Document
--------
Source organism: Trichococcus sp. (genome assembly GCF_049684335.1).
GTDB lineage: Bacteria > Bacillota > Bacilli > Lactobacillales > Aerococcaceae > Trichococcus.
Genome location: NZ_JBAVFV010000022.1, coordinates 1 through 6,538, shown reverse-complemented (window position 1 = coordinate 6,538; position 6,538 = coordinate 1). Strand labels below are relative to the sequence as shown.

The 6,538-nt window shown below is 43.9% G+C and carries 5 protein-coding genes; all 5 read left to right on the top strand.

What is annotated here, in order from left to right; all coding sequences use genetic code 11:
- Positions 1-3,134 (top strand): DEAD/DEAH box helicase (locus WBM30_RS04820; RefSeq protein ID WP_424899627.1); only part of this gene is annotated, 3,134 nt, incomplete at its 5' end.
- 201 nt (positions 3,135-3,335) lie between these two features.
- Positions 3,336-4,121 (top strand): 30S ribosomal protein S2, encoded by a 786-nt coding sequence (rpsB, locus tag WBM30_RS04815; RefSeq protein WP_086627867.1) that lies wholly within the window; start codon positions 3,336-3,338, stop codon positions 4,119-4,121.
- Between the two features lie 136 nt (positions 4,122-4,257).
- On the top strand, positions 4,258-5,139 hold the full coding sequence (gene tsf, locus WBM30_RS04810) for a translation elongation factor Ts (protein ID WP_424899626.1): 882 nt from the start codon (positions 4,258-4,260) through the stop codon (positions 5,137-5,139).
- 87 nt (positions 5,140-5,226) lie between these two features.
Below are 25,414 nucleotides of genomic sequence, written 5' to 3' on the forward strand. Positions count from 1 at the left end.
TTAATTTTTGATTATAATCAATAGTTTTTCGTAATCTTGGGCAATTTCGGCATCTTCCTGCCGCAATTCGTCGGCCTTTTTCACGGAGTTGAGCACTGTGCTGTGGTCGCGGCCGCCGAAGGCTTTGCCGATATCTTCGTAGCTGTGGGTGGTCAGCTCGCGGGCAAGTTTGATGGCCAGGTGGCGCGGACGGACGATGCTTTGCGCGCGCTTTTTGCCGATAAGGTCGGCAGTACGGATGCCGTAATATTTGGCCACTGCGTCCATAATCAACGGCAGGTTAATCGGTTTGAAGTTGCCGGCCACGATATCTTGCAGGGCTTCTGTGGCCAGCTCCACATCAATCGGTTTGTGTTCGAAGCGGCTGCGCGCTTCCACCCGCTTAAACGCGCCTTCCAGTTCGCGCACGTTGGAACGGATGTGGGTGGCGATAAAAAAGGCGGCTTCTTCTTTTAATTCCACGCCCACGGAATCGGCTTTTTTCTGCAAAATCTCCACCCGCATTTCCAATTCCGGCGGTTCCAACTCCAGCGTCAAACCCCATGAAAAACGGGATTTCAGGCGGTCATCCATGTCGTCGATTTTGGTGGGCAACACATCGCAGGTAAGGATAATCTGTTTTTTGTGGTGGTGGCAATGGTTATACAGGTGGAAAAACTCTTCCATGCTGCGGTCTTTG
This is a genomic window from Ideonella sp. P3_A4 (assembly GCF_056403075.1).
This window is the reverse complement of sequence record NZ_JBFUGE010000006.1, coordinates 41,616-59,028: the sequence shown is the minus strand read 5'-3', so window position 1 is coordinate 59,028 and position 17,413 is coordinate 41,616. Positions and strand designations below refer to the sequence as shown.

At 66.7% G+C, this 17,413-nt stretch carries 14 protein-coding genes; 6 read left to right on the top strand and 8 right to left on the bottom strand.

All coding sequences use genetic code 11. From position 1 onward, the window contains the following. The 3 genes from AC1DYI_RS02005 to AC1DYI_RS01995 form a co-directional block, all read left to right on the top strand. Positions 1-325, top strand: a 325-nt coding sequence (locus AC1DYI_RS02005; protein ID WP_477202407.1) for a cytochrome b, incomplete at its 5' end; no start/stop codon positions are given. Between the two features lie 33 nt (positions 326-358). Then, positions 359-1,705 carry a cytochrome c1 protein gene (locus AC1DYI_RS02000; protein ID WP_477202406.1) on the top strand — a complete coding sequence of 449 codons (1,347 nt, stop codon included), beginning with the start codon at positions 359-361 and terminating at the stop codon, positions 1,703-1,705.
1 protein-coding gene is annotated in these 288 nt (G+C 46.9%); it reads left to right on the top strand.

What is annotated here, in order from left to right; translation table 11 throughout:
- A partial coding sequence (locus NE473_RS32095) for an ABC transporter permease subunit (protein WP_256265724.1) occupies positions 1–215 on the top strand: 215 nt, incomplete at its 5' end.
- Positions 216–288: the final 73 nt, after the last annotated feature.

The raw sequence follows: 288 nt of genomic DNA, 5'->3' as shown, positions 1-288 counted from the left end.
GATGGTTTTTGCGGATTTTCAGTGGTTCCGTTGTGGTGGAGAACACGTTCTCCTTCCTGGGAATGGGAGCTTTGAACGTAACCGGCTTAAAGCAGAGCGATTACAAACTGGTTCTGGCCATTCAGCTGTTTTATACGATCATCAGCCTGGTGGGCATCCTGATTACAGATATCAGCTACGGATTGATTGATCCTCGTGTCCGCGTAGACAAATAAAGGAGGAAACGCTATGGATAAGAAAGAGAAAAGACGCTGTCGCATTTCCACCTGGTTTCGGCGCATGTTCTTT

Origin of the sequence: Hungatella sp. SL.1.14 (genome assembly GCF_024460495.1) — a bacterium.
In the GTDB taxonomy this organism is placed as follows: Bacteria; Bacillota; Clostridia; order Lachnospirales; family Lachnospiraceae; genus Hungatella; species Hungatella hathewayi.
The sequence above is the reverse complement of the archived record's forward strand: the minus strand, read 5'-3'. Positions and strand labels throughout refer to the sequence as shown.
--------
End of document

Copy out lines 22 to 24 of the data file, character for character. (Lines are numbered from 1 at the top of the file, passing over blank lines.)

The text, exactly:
The raw sequence follows: 288 nt of genomic DNA, 5'->3' as shown, positions 1-288 counted from the left end.
GATGGTTTTTGCGGATTTTCAGTGGTTCCGTTGTGGTGGAGAACACGTTCTCCTTCCTGGGAATGGGAGCTTTGAACGTAACCGGCTTAAAGCAGAGCGATTACAAACTGGTTCTGGCCATTCAGCTGTTTTATACGATCATCAGCCTGGTGGGCATCCTGATTACAGATATCAGCTACGGATTGATTGATCCTCGTGTCCGCGTAGACAAATAAAGGAGGAAACGCTATGGATAAGAAAGAGAAAAGACGCTGTCGCATTTCCACCTGGTTTCGGCGCATGTTCTTT

Origin of the sequence: Hungatella sp. SL.1.14 (genome assembly GCF_024460495.1) — a bacterium.